Nasdaq moves to delist Luckin Coffee
L’Oreal to drop words such as ‘whitening’ from skin products
L’Oreal, the world’s biggest cosmetics company, will remove words referencing “white”, “fair” and “light” from its skin-evening products, a spokeswoman said on Friday, a day after Unilever made a similar announcement in the face of growing social media criticism.
Unilever and L’Oreal are two big players in the global market for skin whitening creams used in many Asian, African and Caribbean countries where fair skin is often considered desirable.
Unilever, in particular, came under fire for its “Fair & Lovely” brand at a time of worldwide focus on racial injustice following weeks of protests sparked by the May death of George Floyd, a black man, in police custody in the United States.
L’Oreal’s products include Garnier Skin Naturals White Complete Multi Action Fairness Cream.
Johnson & Johnson went a step further, saying it would stop selling skin whitening creams sold in Asia and the Middle East under its Neutrogena and Clean & Clear brand.
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How football has transformed since Liverpool’s last league title
On this edition of the Sky News Daily podcast, Jonathan Samuels looks at Liverpool FC’s long wait to be crowned champions of the top flight. How much has football, and the city, changed in that time?
We are joined by Nigel Spackman, who played for the club in the 1980s, and John Gibbons, creator of the Liverpool podcast ‘The Anfield Wrap’.
Plus, who is the real Melania Trump? We ask the author of her new biography, Mary Jordan.
Iraq's historic marshes: Outbreak threatens community of herders
With little income, many herders see no other choice but to sell their buffaloes.
The coronavirus pandemic is affecting a community in Iraq’s historic marshes.
For years, people there have relied on the wetlands for herding water buffaloes.
But the pandemic is now threatening their livelihood.
Al Jazeera’s Katia Lopez-Hodoyan reports.
UN anniversary: 75 years since UN charter was signed
COVID-19 has not only highlighted the flaws in the international system, but also downgraded the anniversary events.
The United Nations is celebrating the 75th anniversary of its founding document.
Some 50 countries gathered in San Francisco to sign the UN Charter in 1945.
Today, it has 193 member states.
Al Jazeera’s James Bays reports.
Sky News sports presenter Jacquie Beltrao reveals breast cancer has returned
Sky News sports presenter Jacquie Beltrao has announced she has stage three breast cancer.
Beltrao, who was first diagnosed with breast cancer in 2013, posted a video to her Twitter revealing the disease had returned.
ICC to launch investigation into war crimes by Israel
Human rights organisations say that Israeli military courts give an illusion of justice when the victims are Palestinians.
The International Criminal Court’s prosecutor is expected to launch an investigation into potential war crimes committed by Israelis.
The court’s pre-trial chamber is looking at what jurisdiction it has over illegally occupied Palestinian territory.
Palestinians have long called for the ICC to begin examining cases.
Al Jazeera’s Nida Ibrahim spoke to a family whose son was killed near Bethlehem.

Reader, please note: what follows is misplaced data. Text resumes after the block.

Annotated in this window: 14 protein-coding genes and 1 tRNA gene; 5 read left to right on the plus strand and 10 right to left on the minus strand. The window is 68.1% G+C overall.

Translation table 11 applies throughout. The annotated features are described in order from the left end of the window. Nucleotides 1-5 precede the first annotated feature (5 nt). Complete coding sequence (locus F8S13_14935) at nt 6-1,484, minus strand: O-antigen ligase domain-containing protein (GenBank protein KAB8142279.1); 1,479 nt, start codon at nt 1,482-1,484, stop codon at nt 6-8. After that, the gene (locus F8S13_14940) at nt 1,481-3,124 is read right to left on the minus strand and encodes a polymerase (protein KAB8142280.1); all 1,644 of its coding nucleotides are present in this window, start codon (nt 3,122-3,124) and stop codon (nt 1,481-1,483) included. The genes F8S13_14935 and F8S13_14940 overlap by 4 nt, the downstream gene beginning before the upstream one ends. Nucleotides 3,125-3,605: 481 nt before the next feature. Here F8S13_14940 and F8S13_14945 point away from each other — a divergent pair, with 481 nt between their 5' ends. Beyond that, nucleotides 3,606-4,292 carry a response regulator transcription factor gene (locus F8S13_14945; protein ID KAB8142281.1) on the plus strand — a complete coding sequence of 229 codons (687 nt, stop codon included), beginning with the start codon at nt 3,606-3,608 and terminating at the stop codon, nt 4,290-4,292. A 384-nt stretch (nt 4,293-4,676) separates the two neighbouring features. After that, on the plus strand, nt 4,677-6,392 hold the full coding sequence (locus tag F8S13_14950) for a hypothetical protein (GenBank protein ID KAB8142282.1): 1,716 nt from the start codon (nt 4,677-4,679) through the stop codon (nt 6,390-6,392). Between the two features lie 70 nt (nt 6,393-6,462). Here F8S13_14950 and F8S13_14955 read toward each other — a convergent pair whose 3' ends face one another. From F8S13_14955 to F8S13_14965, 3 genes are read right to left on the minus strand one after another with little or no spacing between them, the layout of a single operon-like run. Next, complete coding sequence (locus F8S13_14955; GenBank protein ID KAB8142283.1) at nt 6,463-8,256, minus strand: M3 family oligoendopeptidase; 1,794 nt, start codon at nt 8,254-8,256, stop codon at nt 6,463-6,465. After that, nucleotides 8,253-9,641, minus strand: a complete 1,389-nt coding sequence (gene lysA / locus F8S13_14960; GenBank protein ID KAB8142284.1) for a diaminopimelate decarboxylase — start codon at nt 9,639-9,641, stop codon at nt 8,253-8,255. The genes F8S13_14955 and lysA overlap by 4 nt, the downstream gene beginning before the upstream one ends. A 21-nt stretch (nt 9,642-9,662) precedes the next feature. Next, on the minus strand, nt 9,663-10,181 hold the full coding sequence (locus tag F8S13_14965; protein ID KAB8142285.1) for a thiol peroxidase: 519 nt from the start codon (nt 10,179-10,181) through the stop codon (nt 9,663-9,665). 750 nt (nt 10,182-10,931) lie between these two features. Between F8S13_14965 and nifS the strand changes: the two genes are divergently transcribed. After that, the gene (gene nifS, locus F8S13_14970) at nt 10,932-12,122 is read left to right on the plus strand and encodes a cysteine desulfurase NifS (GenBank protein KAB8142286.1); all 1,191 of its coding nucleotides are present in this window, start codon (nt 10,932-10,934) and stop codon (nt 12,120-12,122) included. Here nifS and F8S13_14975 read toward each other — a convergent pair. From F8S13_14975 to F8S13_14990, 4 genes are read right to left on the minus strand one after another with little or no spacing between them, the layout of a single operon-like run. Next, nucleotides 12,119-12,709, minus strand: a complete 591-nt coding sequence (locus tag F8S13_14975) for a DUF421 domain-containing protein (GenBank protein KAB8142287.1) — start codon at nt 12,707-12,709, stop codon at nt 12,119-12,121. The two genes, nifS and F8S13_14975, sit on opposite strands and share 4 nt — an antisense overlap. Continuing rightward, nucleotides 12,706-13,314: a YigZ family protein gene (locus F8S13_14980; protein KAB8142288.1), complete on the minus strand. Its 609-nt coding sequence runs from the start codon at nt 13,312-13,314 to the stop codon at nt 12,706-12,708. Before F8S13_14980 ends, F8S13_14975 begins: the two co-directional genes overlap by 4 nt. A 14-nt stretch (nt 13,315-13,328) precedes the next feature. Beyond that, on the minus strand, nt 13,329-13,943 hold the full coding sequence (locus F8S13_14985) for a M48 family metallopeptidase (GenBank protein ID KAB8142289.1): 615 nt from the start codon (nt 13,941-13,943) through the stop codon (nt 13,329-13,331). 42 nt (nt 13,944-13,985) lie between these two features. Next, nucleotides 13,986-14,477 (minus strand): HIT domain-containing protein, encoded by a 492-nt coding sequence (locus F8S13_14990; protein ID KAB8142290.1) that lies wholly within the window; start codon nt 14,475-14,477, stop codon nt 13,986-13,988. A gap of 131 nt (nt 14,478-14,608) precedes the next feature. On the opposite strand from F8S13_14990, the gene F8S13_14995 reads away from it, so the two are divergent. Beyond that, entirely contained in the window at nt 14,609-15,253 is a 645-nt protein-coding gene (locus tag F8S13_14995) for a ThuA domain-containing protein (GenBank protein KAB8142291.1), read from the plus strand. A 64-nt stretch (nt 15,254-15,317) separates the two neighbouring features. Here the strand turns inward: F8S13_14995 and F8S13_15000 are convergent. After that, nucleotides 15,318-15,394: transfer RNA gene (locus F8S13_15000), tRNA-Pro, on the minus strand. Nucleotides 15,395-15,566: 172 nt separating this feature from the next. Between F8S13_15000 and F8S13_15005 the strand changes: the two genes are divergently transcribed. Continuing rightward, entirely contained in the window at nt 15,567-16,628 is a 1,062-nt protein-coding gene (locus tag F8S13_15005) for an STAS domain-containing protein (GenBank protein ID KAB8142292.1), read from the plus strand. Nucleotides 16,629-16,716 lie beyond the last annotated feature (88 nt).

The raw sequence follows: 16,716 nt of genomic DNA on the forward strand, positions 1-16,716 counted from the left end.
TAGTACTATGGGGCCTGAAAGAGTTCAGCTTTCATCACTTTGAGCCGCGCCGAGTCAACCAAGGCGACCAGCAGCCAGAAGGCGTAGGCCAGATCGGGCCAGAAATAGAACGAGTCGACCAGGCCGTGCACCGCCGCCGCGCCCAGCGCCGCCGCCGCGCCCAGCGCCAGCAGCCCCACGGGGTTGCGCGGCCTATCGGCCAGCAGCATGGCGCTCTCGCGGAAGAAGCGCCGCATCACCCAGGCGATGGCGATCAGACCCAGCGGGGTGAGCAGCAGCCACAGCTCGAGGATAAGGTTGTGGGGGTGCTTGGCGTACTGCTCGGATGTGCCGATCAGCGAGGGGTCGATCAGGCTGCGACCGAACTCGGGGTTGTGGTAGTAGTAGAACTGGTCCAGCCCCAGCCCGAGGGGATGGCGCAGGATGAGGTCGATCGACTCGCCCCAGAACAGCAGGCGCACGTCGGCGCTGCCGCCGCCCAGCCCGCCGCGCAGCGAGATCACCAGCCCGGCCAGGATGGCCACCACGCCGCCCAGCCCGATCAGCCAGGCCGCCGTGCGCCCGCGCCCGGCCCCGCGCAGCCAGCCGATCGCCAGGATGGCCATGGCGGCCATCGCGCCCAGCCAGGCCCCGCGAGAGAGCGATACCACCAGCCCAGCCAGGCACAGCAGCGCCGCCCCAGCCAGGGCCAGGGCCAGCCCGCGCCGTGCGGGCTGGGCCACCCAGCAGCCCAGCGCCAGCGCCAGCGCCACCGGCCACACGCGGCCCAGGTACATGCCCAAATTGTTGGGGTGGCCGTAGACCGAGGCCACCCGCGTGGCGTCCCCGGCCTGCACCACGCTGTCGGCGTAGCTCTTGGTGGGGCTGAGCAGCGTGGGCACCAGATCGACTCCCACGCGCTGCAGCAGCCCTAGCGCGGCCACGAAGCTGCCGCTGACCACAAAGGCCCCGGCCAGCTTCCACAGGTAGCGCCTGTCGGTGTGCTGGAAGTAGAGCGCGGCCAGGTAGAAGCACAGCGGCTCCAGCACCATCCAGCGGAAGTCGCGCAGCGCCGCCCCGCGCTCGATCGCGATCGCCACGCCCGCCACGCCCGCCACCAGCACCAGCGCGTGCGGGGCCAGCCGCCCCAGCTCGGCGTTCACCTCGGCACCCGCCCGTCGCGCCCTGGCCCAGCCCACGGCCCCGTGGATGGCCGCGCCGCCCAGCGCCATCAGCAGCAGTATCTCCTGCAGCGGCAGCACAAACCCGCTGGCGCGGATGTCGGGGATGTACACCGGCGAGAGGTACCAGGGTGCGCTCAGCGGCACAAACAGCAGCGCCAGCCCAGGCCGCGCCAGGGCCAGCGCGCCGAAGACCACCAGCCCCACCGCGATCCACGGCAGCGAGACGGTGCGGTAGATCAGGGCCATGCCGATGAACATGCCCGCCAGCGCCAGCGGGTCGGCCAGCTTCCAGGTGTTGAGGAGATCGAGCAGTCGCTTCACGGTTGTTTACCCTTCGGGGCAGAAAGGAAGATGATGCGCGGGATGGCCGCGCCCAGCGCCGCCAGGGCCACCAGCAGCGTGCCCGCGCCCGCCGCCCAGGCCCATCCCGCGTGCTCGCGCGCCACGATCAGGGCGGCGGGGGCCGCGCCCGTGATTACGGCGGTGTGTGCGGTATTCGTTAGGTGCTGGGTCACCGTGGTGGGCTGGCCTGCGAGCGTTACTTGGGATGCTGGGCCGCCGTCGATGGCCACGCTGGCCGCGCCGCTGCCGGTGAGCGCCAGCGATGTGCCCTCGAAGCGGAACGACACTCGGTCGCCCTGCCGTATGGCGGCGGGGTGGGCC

Malawi election: Activists closely monitor vote counting
Human rights activists in Malawi are not yet done fighting for electoral justice.
Malawi’s opposition candidate Lazarus Chakwera has claimed victory in the rerun of last year’s presidential election.
Early results have put him ahead of the incumbent, Peter Mutharika.
Al Jazeera’s Haru Mutasa reports.
Severe thunderstorm watch for Front Range and Eastern Plains
A severe thunderstorm watch has been put in place for large swaths of Colorado’s Front Range, with tornadoes, hail and 70 mph winds all possible Friday afternoon and evening.
The impacted area spans from the Wyoming border down to the New Mexico border and out onto the Eastern Plains, according to the National Weather Service in Boulder.
More than 4.8 million people fall under the advisory, which is in place until 9 p.m.
— NWS Boulder (@NWSBoulder) June 26, 2020
US coronavirus cases may be up to 10 times higher than data shows
As many as 20 million Americans may have contracted coronavirus rather than 2.3 million, health officials say.
The US Centers for Disease Control and Prevention believes the true number of Americans infected by COVID-19 could be nearly 10 times higher than the 2.3 million cases that have been confirmed.
The country recorded its biggest daily increase in new cases on Thursday.
Some states are now pausing efforts to reopen their economies.
Al Jazeera’s Rob Reynolds reports.
Nasdaq moves to delist Luckin Coffee
New York (CNN Business)China’s Luckin Coffee (LK) had hopes of being as successful with American investors as its rival Starbucks. But following an accounting scandal, Luckin is now heading to Wall Street’s graveyard.
Luckin announced Friday that it was giving up plans to appeal the Nasdaq exchange’s decision to delist the stock. Shares of Luckin, which fired its CEO and chief operating officer in May after it was discovered that the company fraudulently inflated sales, plunged more than 50% to about $1.40.
The company initially said last month that it was requesting a hearing with Nasdaq but it said in a press release Friday that shares will now be suspended from trading at the start of Monday June 29.
Luckin, founded in 2017, went public last year and surged due to what — at the time — appeared to be strong sales growth.
Investors lapped up the stock, betting that Luckin would become a legitimate homegrown rival to Starbucks (SBUX), which generates a big chunk of its revenue from Chinese consumers.
It’s not clear what’s next for Luckin now that it will no longer have access to the stock market to raise new capital. As of late last year the company had 3,680 stores. However, bankruptcy rumors have been swirling in light of the scandal.